Mobilising support for UNICEF's work world-wide

Jean Metenier has spent more than a decade working for the United Nations Children's Fund (UNICEF), helping children in impoverished, war-torn countries such as Somalia and the Democratic Republic of the Congo. After 12 years in the field, Jean has recently returned to Europe. He's been appointed as UNICEF's new Planning Officer responsible for several European countries, including the Czech Republic. Radio Prague's Rob Cameron caught up with Jean during his recent visit to Prague, and he began by asking him to explain a little more about UNICEF's work.

"Well UNICEF is a United Nations agency which is working on behalf of children, especially in Third World countries, to try to improve the conditions of women and children who live in these countries. To improve their living conditions, trying to defend their rights, and ensure the governments in these countries are implementing the Convention on the Rights of Children which was signed by all the countries since 1989."

And how much awareness do you think there is in the former Communist countries of Central and Eastern Europe of the plight of children around the world?

"Well, it varies from one country to another. I must say that for example in the Czech Republic, awareness is quite limited, and UNICEF really has to try and explain in a better manner to the public and to the government what UNICEF is doing, in order to ensure we are mobilising the public and the government to support UNICEF's work world-wide."

In what way would the Czech government support UNICEF's work world-wide?

"There is of course a need for financial support, because without funds, UNICEF cannot provide assistance to the children in need. But there is also a need to ensure that the government is defending UNICEF in the international community, and advocate on behalf of UNICEF to world leaders, to ensure that the rights of children are respected world-wide."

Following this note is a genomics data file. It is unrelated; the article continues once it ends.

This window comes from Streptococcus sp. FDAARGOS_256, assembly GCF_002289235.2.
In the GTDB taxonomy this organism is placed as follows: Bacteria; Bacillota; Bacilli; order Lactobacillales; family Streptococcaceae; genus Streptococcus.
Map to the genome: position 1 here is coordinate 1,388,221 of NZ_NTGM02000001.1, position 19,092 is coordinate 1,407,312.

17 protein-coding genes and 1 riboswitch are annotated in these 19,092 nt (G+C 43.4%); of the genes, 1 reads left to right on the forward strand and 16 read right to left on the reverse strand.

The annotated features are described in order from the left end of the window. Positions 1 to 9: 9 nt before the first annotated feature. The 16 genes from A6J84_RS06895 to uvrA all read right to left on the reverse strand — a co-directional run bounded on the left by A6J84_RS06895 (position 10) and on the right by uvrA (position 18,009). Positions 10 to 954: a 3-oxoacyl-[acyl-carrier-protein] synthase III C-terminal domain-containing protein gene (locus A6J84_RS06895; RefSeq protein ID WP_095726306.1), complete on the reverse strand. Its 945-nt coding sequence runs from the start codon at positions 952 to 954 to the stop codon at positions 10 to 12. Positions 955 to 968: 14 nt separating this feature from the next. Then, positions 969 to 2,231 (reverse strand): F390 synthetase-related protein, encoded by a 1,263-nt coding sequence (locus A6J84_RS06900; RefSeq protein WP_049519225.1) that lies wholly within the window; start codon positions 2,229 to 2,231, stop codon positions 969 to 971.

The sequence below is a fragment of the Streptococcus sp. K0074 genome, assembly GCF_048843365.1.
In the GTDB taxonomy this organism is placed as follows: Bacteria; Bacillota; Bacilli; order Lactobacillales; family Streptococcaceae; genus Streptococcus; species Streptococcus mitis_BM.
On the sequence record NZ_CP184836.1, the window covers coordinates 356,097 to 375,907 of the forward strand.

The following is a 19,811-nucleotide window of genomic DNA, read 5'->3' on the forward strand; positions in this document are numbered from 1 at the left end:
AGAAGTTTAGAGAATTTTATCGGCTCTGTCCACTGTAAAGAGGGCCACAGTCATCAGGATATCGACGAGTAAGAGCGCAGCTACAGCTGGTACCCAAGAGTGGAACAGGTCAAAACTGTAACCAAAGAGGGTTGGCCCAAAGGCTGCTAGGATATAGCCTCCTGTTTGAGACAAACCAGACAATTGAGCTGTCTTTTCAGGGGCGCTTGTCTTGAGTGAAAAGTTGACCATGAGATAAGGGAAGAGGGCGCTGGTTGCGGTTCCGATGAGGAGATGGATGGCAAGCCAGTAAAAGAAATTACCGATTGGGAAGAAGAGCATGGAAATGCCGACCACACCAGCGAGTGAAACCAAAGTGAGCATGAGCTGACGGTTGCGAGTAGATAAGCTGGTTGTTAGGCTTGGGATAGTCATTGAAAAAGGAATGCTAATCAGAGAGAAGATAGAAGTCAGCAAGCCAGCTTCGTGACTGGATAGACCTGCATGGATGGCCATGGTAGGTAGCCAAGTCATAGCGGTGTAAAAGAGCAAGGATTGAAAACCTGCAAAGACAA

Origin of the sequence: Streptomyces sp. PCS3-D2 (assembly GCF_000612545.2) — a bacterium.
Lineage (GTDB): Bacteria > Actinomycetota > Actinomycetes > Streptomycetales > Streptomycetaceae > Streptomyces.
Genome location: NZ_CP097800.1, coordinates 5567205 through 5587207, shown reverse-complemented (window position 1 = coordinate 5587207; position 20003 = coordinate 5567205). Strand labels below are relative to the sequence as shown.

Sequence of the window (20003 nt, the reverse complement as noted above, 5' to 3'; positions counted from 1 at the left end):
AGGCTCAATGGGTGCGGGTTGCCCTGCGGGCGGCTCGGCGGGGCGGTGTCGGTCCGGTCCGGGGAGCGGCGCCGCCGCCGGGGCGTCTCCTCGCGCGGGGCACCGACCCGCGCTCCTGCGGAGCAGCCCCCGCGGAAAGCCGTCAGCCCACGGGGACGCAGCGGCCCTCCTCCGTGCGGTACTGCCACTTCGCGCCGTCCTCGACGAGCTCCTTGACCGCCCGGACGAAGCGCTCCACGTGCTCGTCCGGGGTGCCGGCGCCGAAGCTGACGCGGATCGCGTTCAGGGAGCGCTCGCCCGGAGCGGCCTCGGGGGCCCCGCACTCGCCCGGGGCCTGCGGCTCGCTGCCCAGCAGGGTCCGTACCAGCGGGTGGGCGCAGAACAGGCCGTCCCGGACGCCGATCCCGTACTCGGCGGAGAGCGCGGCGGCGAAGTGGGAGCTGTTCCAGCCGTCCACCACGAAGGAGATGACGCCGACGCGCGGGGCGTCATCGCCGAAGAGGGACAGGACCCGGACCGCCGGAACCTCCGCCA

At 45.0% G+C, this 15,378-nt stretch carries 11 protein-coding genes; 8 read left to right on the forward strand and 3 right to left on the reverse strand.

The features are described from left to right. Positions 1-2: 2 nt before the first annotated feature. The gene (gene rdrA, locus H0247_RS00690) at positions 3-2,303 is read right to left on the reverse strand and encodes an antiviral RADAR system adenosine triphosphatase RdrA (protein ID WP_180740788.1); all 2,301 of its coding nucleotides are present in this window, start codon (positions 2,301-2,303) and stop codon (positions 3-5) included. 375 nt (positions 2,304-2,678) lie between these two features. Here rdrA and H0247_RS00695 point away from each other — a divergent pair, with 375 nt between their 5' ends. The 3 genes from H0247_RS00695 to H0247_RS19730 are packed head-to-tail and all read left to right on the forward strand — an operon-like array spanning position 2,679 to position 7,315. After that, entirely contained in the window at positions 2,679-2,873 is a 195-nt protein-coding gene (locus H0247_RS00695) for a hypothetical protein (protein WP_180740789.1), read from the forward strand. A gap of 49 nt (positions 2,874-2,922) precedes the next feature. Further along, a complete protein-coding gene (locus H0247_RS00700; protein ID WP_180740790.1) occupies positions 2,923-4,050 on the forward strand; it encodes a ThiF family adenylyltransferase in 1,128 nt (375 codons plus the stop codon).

Right. Would UNICEF become involved, for example, in the situation of the children from very poor Roma communities in East Slovakia? Some have compared conditions there to the Third World.

"Well yes exactly. I think one of the rules to try and make sure that the government of Slovakia, as you've taken this example, is respecting rights and is trying to provide the same welfare as any other children in Slovakia. I think it's very important, we shouldn't have any difference between the different communities. Every child is entitled to the same kind of welfare."

Are UNICEF's priorities changing at all now? Or is the work you're doing basically what you've always done?

"UNICEF's priorities have to be adjusted to suit new conditions. If I can take the example of AIDS, which is becoming one of the major problems which is devastating not only Africa but also Eastern Europe. UNICEF is now trying to address as much as it can the plight of people affected by AIDS, especially women and children. And also orphans, because we have growing numbers of orphans all over the world, as their parents are dying from AIDS. And we have to try to ensure a future for these children."